Being the efficient light sources that they are, LEDs produce very little heat as a result. Heat production isn’t only annoying for workers because it can raise local temperatures and make the job even more difficult to endure than it already is, excessive heat can also set off explosions in mining tunnels where volatile gases often exist. Saving money and saving lives are both very convincing reasons for any individual or company to switch over to LED lighting. 

5. LEDs can be expensive

LED lighting is great, but let’s be honest – there are pros and cons to everything. The biggest drawback of implementing LED lighting in construction and mining sites is cost. Yes, you’ll save a ton of money in energy expenses, but purchasing the LED units themselves could cost you a small fortune initially. That’s especially true if you run a large business and plan on phasing out your entire stock of incandescent or CFL lights. The good news is that LED lights have gone down greatly in price since their introduction years ago. This means that they are more affordable for the average consumer. However, the fact remains: LED lights are still more expensive than more conventional forms, and they probably won’t get into the same price range until another cutting-edge lighting technology comes along and goes mainstream.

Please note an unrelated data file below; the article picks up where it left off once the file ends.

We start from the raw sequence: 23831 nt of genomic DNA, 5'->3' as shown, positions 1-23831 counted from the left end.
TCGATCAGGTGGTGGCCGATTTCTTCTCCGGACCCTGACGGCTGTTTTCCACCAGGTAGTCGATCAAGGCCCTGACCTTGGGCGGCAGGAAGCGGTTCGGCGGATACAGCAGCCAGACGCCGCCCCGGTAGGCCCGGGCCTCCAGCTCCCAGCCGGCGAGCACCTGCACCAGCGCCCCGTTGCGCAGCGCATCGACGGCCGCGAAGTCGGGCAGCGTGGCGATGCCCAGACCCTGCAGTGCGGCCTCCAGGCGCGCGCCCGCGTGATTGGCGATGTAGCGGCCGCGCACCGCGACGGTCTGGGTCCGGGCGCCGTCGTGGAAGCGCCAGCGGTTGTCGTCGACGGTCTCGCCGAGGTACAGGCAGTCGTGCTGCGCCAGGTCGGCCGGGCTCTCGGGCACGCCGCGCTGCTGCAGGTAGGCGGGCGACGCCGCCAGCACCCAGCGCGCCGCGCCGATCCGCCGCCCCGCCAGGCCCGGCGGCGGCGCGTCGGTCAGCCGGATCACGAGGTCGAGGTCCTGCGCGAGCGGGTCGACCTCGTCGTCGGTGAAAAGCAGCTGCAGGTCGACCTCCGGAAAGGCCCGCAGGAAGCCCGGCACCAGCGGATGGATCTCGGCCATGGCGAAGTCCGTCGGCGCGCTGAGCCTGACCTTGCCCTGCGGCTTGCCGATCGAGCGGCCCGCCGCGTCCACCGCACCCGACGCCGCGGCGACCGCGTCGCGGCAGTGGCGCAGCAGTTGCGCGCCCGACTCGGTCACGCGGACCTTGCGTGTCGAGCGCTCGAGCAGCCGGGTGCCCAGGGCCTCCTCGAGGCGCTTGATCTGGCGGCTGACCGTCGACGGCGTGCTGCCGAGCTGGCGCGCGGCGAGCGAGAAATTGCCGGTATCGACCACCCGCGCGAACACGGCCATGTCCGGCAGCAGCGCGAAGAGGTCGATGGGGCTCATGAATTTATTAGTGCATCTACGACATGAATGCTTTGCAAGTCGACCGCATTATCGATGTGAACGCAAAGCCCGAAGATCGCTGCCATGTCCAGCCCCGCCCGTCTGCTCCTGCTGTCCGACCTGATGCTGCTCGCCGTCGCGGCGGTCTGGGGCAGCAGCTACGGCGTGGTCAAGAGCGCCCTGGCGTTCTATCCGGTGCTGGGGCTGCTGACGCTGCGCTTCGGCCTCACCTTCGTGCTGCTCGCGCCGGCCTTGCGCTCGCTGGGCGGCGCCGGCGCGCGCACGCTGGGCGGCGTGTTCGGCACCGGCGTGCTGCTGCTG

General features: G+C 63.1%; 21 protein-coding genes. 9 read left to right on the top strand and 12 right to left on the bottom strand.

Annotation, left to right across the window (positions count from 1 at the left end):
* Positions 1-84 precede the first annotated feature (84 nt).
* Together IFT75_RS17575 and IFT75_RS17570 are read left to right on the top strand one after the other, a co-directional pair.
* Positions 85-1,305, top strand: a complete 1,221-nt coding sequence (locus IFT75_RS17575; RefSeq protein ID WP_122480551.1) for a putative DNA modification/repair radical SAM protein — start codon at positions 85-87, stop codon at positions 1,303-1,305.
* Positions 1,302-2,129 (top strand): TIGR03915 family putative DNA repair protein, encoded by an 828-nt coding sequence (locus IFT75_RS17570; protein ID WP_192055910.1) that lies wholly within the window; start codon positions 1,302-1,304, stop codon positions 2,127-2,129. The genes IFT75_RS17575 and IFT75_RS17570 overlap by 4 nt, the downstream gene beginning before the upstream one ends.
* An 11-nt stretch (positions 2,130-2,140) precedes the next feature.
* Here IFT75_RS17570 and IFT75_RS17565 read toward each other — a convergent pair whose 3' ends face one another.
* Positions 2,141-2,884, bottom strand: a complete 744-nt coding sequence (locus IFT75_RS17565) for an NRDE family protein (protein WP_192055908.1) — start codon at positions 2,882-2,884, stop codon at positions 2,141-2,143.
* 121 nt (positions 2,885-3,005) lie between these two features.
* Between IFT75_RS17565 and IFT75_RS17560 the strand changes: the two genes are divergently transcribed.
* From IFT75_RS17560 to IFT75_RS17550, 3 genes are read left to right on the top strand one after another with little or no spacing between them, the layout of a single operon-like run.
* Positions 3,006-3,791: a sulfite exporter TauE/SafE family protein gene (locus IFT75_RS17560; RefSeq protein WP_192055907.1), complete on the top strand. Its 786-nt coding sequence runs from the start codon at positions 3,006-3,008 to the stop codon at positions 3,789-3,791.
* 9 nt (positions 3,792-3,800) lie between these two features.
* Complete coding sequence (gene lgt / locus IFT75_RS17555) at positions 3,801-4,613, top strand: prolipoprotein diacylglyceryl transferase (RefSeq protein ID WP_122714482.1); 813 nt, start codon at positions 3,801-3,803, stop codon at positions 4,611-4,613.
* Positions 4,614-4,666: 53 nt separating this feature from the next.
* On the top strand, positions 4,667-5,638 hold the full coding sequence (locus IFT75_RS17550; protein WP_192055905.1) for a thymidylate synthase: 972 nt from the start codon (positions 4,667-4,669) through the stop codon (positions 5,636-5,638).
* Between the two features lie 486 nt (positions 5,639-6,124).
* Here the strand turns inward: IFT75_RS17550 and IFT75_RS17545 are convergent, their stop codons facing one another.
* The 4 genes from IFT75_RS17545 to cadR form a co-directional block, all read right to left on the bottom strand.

This is the age of LED lighting. This powerful, rugged, and efficient technology is clearly superior to incandescent and CFL technology, and it’s on the path to seeing mainstream use. In industries such as construction and mining, using LED lighting can prove to be a huge advantage that increases vision, productivity, and safety. Unfortunately, not all LED lights are made the same. Product design and quality of manufacture can determine whether or not an LED light lives up to its reputation or bites the dust far before it’s supposed to. When shopping for LED lighting, always do research to ensure that you get a quality product that is as dependable as sunlight.

Author Bio

This article is written by Jayde Ferguson, who writes for AllightSykes, one of the world’s largest suppliers of lighting towers; designed, engineered and built in Australia to meed the world’s toughest standards.